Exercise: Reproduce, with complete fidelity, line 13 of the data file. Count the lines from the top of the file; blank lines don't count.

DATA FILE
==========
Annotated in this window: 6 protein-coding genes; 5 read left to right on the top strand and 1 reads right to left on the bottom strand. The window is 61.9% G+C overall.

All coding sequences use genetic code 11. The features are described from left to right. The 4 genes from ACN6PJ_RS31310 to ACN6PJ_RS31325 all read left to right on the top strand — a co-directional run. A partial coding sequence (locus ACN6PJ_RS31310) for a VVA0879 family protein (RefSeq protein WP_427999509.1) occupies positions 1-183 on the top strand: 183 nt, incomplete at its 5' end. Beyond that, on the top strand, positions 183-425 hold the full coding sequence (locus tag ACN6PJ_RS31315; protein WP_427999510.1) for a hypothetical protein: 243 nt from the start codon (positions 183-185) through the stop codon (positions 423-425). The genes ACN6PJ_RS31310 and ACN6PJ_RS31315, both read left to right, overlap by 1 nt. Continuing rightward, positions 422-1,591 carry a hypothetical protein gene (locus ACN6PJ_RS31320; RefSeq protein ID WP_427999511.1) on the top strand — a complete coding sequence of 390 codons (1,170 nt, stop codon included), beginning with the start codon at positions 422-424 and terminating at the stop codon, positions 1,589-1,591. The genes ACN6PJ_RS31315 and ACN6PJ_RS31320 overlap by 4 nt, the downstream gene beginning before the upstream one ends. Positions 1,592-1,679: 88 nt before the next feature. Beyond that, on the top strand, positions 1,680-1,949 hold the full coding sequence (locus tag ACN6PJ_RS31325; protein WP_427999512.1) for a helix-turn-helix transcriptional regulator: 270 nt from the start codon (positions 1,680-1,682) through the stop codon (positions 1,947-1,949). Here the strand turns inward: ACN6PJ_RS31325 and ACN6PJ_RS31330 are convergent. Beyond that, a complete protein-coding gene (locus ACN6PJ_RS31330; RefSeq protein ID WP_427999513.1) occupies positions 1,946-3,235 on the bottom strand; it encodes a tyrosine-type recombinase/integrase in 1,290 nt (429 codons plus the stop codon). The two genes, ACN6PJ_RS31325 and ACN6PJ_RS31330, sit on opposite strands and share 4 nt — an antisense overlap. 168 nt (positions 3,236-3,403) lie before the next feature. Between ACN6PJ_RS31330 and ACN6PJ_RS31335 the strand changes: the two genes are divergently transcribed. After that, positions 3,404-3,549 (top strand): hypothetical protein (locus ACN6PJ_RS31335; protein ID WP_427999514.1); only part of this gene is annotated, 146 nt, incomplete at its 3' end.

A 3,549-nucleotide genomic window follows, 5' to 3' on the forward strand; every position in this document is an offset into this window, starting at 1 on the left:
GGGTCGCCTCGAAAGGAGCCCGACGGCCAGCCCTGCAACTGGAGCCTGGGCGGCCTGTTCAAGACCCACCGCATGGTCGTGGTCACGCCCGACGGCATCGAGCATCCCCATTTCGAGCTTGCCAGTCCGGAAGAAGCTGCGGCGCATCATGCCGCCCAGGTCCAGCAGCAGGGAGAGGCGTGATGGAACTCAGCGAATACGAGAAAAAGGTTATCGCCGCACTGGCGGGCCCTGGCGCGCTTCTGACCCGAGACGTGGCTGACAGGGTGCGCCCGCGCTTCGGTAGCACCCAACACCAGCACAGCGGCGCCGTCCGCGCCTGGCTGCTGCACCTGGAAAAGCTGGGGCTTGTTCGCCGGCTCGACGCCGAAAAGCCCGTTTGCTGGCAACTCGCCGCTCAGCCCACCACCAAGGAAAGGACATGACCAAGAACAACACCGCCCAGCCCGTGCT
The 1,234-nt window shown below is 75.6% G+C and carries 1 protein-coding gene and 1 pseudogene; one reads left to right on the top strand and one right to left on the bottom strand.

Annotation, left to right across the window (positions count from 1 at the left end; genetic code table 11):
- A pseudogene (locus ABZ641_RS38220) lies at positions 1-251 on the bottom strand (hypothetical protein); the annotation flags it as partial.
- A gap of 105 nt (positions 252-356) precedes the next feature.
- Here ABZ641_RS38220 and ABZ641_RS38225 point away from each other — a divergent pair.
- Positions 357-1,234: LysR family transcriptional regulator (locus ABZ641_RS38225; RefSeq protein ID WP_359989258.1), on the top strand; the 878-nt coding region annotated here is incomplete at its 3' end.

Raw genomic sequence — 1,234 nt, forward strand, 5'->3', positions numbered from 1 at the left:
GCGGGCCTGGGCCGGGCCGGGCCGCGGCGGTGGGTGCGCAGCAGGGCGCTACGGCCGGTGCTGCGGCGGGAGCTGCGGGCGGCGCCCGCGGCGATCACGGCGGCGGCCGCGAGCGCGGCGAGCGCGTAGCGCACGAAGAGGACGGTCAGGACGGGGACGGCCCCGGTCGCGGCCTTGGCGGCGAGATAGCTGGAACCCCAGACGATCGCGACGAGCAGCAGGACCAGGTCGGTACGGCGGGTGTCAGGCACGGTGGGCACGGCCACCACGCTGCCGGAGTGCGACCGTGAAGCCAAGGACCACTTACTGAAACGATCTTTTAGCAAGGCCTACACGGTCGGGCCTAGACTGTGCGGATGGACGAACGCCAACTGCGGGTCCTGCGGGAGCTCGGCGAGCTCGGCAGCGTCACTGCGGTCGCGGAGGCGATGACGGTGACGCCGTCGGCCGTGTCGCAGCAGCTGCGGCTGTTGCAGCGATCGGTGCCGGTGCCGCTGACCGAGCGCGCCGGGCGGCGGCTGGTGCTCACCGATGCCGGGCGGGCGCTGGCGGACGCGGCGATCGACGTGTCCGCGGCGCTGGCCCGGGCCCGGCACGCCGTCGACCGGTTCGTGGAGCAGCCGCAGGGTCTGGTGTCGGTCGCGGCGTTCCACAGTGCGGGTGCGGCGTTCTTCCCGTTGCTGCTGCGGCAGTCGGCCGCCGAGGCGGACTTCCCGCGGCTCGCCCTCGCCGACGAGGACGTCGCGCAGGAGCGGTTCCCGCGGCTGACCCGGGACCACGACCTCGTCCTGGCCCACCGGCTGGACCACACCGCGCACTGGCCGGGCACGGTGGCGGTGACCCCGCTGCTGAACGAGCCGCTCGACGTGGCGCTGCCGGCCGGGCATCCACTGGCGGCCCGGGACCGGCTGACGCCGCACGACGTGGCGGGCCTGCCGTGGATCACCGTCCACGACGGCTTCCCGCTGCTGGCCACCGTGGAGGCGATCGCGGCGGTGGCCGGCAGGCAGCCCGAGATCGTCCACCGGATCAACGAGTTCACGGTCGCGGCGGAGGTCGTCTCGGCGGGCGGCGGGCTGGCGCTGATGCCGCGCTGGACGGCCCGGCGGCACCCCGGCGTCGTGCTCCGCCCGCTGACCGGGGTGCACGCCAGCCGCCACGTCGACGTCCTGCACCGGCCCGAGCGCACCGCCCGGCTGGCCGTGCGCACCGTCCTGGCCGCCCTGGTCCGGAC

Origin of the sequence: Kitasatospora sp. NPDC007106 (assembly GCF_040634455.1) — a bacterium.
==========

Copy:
Origin of the sequence: Kitasatospora sp. NPDC007106 (assembly GCF_040634455.1) — a bacterium.